A woman in her 70s was admitted for acute, painless vision loss in the left eye. Examination showed cherry red spot in the macula and plaque in the nasal vessels, consistent with central retinal artery occlusion. MRI orbits revealed multifocal subclinical acute infarcts in the right middle cerebral artery (MCA) territory and bilateral cerebella. Transthoracic echocardiogram showed calcification of the anterolateral papillary muscle. Further characterisation with cardiac MRI elucidated caseous ‘toothpaste-like’ calcification of the muscle complex. Stroke workup was otherwise unremarkable. The patient underwent hyperbaric treatment with mild improvement. Anticoagulation and surgical intervention were deferred due to known risks and unknown benefit for calcific emboli. The patient was continued on her home dual anti-platelet therapy (DAPT) and discharged with a loop monitor. Caseous calcification of the papillary muscle (CCPM) may be a risk factor for cardioembolic stroke. Further discussions on medical and surgical guidelines for CCPM would be beneficial for stroke prevention.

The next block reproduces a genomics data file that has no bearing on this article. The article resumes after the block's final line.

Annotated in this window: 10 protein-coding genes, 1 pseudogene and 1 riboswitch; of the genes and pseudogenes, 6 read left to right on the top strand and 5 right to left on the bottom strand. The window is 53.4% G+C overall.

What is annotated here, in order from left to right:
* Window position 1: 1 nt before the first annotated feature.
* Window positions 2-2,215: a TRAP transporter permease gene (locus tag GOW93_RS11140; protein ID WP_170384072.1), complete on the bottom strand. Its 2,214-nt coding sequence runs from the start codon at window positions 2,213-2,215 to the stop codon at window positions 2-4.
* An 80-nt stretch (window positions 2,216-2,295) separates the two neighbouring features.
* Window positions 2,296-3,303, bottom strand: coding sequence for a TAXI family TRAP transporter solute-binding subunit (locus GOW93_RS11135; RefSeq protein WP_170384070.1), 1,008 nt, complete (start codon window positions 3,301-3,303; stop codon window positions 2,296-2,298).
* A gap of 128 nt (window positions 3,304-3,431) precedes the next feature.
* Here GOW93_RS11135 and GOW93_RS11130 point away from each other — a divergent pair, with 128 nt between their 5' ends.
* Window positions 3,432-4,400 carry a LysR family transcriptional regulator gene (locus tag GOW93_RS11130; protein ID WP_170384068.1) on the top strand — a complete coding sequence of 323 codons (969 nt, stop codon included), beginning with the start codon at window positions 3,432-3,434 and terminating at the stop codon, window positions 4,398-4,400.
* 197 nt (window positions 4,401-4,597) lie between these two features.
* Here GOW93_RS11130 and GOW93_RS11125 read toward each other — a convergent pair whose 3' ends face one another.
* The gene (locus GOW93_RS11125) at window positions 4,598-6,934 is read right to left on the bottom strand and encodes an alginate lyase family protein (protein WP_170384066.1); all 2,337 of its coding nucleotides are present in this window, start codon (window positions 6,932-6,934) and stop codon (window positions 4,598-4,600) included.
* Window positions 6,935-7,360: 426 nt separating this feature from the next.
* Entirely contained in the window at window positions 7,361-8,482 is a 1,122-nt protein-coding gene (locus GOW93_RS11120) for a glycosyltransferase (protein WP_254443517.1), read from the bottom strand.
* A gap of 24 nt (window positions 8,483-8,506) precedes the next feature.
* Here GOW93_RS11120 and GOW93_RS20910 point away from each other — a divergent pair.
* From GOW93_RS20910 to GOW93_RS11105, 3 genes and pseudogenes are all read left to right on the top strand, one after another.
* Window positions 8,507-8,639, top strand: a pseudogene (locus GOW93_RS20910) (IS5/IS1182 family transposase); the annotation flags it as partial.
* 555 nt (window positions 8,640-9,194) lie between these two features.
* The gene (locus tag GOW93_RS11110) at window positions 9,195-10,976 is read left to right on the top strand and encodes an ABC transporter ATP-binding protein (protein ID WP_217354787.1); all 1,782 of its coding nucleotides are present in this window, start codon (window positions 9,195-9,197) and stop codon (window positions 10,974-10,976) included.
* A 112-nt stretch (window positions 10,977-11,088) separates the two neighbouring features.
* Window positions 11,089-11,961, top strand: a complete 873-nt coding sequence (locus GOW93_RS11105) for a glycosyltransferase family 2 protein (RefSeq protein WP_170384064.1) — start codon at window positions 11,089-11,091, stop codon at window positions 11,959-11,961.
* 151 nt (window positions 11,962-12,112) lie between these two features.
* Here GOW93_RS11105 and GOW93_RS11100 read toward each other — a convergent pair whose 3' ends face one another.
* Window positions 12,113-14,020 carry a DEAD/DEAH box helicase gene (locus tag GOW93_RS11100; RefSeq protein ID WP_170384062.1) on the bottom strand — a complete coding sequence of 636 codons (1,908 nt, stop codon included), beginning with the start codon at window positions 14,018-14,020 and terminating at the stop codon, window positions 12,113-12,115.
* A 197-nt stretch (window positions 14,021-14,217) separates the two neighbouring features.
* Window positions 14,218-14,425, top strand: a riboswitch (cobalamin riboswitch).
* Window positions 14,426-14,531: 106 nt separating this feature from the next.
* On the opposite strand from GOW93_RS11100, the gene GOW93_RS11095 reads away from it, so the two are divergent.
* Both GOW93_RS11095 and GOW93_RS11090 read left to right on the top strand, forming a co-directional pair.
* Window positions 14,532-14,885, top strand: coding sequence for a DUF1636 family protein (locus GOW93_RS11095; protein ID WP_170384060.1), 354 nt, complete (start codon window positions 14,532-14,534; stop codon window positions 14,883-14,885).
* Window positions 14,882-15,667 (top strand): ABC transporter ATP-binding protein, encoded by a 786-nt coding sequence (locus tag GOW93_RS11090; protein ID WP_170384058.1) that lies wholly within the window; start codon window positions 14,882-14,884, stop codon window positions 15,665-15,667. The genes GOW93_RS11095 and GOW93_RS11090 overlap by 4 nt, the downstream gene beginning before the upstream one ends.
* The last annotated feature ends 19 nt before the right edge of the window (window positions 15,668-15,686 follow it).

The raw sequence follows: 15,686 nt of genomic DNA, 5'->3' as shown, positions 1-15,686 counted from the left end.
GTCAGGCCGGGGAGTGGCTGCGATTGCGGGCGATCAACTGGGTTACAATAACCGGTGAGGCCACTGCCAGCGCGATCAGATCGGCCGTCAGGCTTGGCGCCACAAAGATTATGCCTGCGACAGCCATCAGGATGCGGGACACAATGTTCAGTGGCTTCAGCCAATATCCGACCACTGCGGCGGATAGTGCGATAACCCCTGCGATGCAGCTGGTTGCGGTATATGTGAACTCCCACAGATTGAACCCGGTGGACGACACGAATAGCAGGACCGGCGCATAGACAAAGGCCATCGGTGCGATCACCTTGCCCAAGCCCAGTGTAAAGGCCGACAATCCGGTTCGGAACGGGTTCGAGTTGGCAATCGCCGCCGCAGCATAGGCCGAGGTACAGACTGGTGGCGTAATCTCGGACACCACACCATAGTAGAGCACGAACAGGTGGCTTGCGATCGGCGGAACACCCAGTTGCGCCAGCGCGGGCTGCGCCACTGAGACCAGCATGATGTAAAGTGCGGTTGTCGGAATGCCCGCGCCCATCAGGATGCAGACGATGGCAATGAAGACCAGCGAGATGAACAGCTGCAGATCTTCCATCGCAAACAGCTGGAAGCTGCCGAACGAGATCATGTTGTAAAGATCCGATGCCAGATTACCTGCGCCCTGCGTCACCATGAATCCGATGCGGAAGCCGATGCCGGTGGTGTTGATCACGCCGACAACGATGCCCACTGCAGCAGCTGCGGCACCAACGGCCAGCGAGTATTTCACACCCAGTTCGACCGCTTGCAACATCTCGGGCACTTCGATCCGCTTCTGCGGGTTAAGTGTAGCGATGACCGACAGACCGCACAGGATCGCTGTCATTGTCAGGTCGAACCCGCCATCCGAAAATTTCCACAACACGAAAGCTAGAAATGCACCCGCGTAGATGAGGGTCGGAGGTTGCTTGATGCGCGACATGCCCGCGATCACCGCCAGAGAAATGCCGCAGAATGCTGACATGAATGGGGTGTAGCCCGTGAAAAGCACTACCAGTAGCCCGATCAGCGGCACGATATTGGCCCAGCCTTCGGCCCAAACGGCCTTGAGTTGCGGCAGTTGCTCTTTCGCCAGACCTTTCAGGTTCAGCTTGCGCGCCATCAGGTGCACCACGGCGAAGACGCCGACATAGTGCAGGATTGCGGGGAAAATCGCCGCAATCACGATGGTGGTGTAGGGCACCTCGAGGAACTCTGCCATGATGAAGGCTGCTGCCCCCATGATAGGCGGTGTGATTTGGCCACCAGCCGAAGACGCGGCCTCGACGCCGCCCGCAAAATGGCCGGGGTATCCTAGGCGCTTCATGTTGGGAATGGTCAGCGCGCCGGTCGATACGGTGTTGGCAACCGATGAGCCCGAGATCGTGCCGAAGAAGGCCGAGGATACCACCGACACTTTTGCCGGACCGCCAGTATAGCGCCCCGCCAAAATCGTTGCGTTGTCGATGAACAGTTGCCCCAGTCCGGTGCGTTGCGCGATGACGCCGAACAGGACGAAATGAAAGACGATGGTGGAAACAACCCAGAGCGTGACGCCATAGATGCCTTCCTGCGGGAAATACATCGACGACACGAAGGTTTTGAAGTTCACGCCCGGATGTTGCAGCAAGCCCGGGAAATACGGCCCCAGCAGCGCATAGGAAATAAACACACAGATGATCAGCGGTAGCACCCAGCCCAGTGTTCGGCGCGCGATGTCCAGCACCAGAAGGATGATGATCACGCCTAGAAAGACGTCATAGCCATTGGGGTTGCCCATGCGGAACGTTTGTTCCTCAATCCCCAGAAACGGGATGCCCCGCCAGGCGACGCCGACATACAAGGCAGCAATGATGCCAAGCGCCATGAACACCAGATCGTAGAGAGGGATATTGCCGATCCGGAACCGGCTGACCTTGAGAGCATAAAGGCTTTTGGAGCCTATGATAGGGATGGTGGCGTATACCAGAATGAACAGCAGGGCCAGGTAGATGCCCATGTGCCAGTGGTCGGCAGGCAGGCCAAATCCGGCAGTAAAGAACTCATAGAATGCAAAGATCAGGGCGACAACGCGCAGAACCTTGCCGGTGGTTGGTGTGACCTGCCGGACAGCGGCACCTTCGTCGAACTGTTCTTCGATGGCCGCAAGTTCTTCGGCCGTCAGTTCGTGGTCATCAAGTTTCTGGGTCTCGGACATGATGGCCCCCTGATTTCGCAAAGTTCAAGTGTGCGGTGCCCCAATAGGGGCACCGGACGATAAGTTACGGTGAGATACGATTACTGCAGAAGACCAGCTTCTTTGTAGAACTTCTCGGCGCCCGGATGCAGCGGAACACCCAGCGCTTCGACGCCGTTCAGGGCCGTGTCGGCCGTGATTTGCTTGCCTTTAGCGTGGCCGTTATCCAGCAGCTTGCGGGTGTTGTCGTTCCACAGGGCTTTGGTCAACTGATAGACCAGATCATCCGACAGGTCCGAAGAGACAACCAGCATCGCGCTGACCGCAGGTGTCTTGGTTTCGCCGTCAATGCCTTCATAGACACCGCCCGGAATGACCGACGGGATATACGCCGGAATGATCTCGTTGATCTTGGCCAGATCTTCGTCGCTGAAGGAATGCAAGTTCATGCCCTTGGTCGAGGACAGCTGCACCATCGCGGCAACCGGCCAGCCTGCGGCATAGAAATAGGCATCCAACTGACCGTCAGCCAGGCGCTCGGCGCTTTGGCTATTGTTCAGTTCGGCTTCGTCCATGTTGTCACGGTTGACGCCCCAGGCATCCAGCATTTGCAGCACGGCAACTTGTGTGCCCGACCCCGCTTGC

- Cardiovascular medicine
- Radiology (diagnostics)
- Visual pathway
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Stroke is one of the leading causes of death, and there were 12.2 million incident cases of stroke, 101 million prevalent cases of stroke and 6.55 million deaths from stroke.1 Ischaemic stroke contributed 62.4% of total strokes.1 The underlying aetiology of acute ischaemic stroke is often classified under the Trial of Org 10172 in acute stroke treatment (TOAST) criteria: (1) large-artery atherosclerosis, (2) cardioembolism, (3) small-vessel occlusion, (4) stroke of other determined aetiology and (5) stroke of undetermined aetiology.2 Here, we present, from our knowledge, the only reported case of a patient suffering from suspected cardioembolic strokes secondary to calcific emboli from caseous calcification of the anterolateral papillary muscle (CCPM) of the heart.